Scooping Manure and More on the Family Farm

Editor: Greg Baka

This article was written by Julie Baka, wife of the owner of EasyDigging.com

scooping manure into a spreader

I grew up on a medium-sized family farm of close to 100 acres. We had 24 dairy cows and the same number of steers so there was always manure to scoop. I spent a lot of time on the neighbor's farm where they had some pigs, and at my uncle’s place where they had horses. This article may not be scientific but it is based on my experience. I am going to talk poop first and then I will cover some of the other things we shoveled on the farm.

Four Situations with Manure to Clean Up

Fresh Manure

Choosing the right tool depends on what animal you are cleaning up after. Usually when you are using a scoop shovel you are lifting it into a wheelbarrow or moving it to a larger pile. If you are cleaning up after cows, you will want a scoop shovel with high sides since cow manure is runny. If you are cleaning up after horses, a smaller scoop shovel is sufficient since horse manure is dry. You could also use a manure fork to clean up after horses. I’ll discuss forks more in the next section. Pig manure is between cow and horse manure, so either type of scoop shovel will be sufficient.

Manure Mixed with Straw Bedding

cleaning out a horse stall

When I was a kid, I often had to clean out the part of the barn where the animals slept. To help animals stay clean and dry, straw is usually added to the floor. To clean the resulting straw and manure mixture you will need a manure fork. When you look for a manure fork there are several styles available. You can use a fork shaped like a large scoop shovel to clean up dry droppings from horses which does not have a lot of straw mixed in. To clean up areas with lots of straw, you can use a smaller manure fork with 4 to 6 tines. This kind is often called a "pitchfork" since you use it to "pitch" or throw your fork full into a manure spreader or wheelbarrow to get it out of the barn.

Manure in the Barnyard

This area is the hardest to keep clean. Not only do you have manure from the animals, but also you often end up with mud around the watering and feeding troughs. This area may require you to use all your tools. Where the animals have pulled hay out of the trough and stomped it into the ground, you will once again find a pitchfork to be the best tool for this task. But a scoop shovel will work best on the hard-packed dirt of the paddock.

Manure in Grass or Pasture

If you tether your animals in the grass, they will feed on fresh grass and help you mow. To clean up manure from grass and pasture you will want to use a scoop-style manure fork or a perhaps a manure rake. This tool allows you to get down into the grass and underneath the manure. And as a bonus, cleaning up after large dogs is easier with this type of scoop than many dog scoops you can get at a pet store. If your family walks or plays in these grassy areas, another option is to use a garden rake and a scoop shovel as a "dust bin" to be extra sure that you have cleaned it up well.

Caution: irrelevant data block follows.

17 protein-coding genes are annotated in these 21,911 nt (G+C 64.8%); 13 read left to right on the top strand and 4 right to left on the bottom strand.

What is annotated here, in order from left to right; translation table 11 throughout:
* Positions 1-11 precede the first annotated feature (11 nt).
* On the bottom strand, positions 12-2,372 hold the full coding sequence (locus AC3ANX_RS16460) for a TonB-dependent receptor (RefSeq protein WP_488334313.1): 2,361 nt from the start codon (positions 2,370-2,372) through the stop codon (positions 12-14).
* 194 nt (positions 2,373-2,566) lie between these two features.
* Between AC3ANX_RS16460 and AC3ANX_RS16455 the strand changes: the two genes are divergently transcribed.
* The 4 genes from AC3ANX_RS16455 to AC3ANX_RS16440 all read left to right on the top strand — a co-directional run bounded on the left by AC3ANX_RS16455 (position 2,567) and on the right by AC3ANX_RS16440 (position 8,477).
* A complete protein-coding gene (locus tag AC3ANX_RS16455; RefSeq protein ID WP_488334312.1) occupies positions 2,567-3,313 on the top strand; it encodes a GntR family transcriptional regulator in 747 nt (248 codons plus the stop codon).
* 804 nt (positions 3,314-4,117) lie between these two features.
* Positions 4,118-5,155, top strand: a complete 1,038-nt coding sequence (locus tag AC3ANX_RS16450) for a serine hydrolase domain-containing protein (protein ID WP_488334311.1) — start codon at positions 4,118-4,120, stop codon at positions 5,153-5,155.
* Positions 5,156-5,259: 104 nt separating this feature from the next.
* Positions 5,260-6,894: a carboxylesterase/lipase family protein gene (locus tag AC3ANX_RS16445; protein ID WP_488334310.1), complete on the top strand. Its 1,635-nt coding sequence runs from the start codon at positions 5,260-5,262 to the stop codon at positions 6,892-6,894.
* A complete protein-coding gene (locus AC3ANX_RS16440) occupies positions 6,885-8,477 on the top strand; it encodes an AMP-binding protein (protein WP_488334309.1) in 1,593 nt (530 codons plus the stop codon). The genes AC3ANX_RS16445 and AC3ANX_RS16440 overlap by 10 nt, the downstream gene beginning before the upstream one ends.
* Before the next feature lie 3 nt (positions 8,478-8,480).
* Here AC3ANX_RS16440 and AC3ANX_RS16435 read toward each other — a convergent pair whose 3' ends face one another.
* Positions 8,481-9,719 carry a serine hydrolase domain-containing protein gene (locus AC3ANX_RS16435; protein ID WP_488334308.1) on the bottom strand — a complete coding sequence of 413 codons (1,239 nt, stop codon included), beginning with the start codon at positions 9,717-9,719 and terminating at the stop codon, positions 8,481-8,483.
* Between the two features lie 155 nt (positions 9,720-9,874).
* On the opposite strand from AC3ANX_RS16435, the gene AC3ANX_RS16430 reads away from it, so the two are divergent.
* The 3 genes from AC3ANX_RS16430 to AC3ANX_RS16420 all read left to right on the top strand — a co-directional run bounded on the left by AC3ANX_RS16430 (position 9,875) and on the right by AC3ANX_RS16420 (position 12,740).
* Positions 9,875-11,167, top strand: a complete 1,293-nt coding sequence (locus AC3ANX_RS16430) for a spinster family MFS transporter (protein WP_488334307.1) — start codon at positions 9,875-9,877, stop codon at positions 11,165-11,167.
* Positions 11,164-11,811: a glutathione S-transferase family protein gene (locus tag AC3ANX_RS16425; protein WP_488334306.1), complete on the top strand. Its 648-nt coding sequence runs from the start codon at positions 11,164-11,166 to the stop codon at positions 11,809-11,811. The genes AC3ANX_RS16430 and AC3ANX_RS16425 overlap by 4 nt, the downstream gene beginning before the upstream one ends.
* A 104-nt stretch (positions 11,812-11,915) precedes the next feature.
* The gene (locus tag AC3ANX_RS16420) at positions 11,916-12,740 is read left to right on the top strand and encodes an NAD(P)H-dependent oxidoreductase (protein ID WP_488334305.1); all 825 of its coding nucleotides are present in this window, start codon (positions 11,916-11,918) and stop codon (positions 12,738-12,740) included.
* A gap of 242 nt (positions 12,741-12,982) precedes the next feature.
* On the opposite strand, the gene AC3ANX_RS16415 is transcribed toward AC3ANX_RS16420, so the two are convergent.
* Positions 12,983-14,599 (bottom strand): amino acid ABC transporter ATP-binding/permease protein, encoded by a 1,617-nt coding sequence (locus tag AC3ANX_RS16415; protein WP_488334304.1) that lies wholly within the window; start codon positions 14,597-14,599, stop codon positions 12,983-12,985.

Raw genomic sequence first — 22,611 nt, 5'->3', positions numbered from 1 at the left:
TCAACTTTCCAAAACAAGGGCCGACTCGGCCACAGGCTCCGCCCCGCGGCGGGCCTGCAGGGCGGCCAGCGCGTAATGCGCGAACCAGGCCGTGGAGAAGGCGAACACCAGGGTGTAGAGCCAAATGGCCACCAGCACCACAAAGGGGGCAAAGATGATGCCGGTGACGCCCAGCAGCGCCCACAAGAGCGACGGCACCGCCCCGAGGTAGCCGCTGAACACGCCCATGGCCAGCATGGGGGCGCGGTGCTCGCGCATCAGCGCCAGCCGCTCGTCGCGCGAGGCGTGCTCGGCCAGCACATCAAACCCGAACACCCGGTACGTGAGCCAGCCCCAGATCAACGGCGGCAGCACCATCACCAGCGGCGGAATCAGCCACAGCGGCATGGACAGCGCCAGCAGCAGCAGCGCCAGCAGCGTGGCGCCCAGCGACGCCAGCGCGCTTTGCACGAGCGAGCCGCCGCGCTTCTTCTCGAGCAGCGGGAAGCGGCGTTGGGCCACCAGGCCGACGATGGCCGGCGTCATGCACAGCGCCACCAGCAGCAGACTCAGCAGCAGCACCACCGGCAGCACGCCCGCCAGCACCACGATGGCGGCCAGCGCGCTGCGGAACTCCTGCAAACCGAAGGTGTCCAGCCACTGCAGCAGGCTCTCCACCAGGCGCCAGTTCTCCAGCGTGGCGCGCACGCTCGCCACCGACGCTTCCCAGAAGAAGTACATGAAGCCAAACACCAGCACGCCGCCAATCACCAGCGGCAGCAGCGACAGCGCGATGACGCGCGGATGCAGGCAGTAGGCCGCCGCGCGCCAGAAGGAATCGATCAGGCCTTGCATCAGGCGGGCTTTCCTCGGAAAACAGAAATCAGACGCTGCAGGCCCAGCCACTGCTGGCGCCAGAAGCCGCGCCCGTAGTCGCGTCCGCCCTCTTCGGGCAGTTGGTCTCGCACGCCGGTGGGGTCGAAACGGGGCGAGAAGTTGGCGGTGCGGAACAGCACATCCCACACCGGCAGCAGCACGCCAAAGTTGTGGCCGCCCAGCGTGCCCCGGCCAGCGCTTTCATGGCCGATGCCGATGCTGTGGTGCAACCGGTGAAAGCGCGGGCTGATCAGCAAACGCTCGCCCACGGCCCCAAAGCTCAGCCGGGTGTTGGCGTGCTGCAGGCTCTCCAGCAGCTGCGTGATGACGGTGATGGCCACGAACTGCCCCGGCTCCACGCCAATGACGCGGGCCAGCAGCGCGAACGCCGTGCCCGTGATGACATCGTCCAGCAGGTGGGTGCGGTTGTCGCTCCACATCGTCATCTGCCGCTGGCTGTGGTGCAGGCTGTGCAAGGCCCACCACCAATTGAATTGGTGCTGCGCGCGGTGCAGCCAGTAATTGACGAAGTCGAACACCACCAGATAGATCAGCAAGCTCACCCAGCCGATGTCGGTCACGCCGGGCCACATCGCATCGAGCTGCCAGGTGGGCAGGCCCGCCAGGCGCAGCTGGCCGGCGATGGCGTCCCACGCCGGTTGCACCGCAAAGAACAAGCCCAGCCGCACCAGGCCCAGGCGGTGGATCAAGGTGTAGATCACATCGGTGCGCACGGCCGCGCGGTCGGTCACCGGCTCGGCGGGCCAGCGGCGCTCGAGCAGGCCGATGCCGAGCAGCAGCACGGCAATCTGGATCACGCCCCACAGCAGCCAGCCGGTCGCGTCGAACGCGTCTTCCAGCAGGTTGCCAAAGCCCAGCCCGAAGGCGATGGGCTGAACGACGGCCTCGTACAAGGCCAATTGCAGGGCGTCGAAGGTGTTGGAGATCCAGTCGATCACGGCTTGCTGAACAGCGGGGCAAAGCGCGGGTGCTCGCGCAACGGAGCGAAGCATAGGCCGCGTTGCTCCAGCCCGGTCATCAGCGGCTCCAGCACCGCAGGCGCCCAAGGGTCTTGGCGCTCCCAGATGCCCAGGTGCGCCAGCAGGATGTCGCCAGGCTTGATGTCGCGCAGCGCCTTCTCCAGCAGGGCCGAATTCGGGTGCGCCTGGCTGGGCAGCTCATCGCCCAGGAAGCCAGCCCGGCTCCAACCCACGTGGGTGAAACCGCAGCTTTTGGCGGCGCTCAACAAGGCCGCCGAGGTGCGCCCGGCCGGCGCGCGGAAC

Other things to shovel on the farm

Corn: Shelled and Ears

boy using scoop shovel for grain

Most of the time we would be shoveling from the corn crib into a wheelbarrow or buckets to take to the barn to run through the sheller. Since corn that is still on the cob is not that heavy, we always used the largest grain scoop shovel in the shed. A scoop shovel with the tall sides was the best at moving lots of ears at one time. This is the same type we would use to shovel cow manure - but not the same one! Once we had shelled the corn, or if we were scooping oats or wheat, we would often go back to using that big old scoop shovel with tall sides. But if we were scooping into a 5-gallon bucket to carry grain to the different pens or milking parlor for feed, the big scoop shovel would be too big to easily fit the bucket. So we would use a smaller scoop shovel that was narrower than the bucket. And again, a different one than we used for manure.

If you were not scooping off the floor but out of a pile, we would use a common round-point shovel. Because of the round point it was easy to penetrate the pile, and it could move a lot of grain with each scoop. Plus it made it easy to get the grain into the bucket.

Gravel and Sand

On my family's farm there were two other piles that we were always scooping out of. One of small stones and gravel, and one of sand. The general-purpose, round-point shovel was the best for the small rocks and gravel pile. The point helped to get the shovel into the pile so deep enough to fill it. Then we could move the gravel into the back of a pick-up or wheelbarrow and take it into the never ending potholes that grew in the driveway and the tractor paths.

Which shovel we used for the sand often depended on when it had last rained. Wet sand often works best with your general-purpose shovel. While dry sand is easy to scoop with a small flat-bottom scoop shovel. We sometimes used the sand for drying and disposing of oil spills. And it seemed like we were always mixing up sand and concrete in a 5-gallon bucket to set a new fence post or fill in a crack on the barn floor.

Conclusion

author Julie Baka with calf

When on the farm, it is good to have a variety of scoop shovels available to complete your everyday chores and for those every-once-in-a-while projects.

And here is a picture of me in 1971 with my favorite calf.

Thank you for reading!   Julie Baka


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